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Transplant coronary heart disease: challenges and solutions

Authors Jentzer J, Hickey G, Khandhar S

Received 4 September 2014

Accepted for publication 16 October 2014

Published 11 December 2014 Volume 2014:6 Pages 117—127


Checked for plagiarism Yes

Review by Single anonymous peer review

Peer reviewer comments 3

Editor who approved publication: Professor Qing Yi

Jacob C Jentzer,1 Gavin W Hickey,1 Sameer J Khandhar2,3

1Heart and Vascular Institute, University of Pittsburgh Medical Center, Pittsburgh, PA, USA; 2Perelman School of Medicine, University of Pennsylvania, Philadelphia, PA, USA; 3Heart and Vascular Institute, Penn-Presbyterian Medical Center, Philadelphia, PA, USA

Abstract: Cardiac allograft vasculopathy (CAV) remains one of the leading causes of death and graft failure after heart transplantation. A variety of causes, including donor heart characteristics, recipient risk factors, and immune-mediated influences, are associated with developing CAV. In this review, we will focus on the pathophysiology of developing CAV and various methods to screen for this condition. The pathogenesis of CAV likely involves repeated injuries to the endothelium from a variety of factors such as cellular-mediated rejection, and alloimmune factors, including antibody-mediated injury, ischemia-reperfusion injury at time of transplant, cytomegalovirus infections, immunosuppression medications, systemic inflammation, and traditional atherosclerosis risk factors. Patients with significant CAV are often asymptomatic, and therefore early detection by routine screening prior to graft dysfunction is crucial. There are a variety of invasive, noninvasive, and blood tests that have been studied as screening methods, and we will discuss the role of each of these in this review article. Although some treatment regimens have been established for CAV, this is an area where further studies and research are necessary.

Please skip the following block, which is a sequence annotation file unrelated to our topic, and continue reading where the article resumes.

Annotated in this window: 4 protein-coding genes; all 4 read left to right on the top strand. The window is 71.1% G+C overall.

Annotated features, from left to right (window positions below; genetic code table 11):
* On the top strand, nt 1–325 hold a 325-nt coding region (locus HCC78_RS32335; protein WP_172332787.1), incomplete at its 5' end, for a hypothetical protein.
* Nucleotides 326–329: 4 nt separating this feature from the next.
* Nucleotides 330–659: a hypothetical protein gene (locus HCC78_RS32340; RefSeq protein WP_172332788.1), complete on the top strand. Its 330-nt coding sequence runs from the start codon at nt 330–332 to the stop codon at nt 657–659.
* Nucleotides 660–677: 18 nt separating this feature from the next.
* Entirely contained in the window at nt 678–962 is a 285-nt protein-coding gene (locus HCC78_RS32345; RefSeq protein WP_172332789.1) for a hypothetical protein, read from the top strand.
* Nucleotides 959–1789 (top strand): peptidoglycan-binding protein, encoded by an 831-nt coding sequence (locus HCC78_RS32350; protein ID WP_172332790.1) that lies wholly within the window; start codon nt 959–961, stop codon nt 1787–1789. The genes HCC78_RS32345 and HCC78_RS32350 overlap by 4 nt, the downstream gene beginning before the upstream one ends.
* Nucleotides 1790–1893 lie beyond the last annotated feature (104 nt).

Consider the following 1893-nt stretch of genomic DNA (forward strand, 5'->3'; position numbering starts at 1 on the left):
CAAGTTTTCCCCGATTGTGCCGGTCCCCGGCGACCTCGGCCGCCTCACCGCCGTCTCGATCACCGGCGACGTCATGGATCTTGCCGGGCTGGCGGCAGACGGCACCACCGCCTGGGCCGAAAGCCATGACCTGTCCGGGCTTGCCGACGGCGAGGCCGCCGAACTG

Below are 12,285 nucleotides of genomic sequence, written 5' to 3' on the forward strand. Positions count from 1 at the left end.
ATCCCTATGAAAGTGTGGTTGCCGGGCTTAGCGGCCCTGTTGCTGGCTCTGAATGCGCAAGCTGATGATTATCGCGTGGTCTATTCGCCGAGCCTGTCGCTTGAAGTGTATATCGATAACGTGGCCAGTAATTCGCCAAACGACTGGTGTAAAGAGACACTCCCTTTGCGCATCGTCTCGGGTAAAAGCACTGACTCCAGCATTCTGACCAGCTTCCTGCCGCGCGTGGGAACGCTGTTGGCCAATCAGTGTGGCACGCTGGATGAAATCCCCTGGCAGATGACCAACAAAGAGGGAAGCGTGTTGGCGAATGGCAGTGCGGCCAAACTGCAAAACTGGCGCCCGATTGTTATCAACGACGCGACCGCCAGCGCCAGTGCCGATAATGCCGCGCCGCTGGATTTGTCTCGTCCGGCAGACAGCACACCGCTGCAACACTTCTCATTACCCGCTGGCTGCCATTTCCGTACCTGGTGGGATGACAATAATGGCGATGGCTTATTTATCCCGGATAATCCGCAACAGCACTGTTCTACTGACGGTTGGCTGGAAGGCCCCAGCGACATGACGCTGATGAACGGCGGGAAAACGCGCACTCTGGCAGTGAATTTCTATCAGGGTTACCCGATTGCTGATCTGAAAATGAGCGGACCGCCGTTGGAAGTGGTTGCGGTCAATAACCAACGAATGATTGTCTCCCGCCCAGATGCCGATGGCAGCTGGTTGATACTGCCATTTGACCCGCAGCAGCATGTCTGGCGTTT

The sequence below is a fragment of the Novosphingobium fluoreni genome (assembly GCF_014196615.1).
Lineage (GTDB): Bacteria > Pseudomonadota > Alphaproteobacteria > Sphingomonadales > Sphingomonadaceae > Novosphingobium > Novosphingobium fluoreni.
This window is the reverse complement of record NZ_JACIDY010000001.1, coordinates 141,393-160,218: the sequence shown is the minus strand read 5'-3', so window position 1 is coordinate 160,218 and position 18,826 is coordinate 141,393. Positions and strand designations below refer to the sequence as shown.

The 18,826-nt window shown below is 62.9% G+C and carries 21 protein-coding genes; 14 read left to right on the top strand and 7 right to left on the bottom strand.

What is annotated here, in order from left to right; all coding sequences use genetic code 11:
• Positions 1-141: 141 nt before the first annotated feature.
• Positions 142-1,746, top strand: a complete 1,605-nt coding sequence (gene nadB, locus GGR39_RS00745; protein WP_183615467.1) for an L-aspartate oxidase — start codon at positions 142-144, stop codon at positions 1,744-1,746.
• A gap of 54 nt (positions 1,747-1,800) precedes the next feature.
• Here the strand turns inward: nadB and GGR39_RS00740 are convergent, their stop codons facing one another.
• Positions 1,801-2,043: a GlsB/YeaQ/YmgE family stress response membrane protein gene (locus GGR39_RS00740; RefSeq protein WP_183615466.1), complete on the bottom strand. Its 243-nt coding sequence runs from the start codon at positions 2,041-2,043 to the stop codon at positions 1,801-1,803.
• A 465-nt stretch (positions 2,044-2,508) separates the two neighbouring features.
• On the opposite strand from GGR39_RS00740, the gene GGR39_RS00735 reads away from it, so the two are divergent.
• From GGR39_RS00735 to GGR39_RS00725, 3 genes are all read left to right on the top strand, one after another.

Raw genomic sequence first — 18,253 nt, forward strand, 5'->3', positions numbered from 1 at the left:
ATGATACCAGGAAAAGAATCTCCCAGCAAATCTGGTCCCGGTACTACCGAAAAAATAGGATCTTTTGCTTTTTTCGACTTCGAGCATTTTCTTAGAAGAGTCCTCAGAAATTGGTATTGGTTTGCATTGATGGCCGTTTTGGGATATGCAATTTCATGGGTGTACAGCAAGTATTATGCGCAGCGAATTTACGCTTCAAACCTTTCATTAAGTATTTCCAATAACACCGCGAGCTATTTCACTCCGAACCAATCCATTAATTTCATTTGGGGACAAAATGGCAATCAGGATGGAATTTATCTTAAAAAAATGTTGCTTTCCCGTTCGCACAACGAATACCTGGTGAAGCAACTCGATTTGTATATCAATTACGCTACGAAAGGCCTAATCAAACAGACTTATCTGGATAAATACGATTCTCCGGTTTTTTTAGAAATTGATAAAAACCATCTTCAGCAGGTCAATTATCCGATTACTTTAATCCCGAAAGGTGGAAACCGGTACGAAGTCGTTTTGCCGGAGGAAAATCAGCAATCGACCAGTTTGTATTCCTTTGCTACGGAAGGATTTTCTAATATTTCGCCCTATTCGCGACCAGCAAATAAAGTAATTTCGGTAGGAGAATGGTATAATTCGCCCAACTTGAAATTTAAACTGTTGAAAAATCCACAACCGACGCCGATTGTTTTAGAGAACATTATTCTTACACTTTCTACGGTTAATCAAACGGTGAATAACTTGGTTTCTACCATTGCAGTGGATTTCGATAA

Keywords: cardiac allograft vasculopathy, orthotopic heart transplantation, intra-vascular imaging

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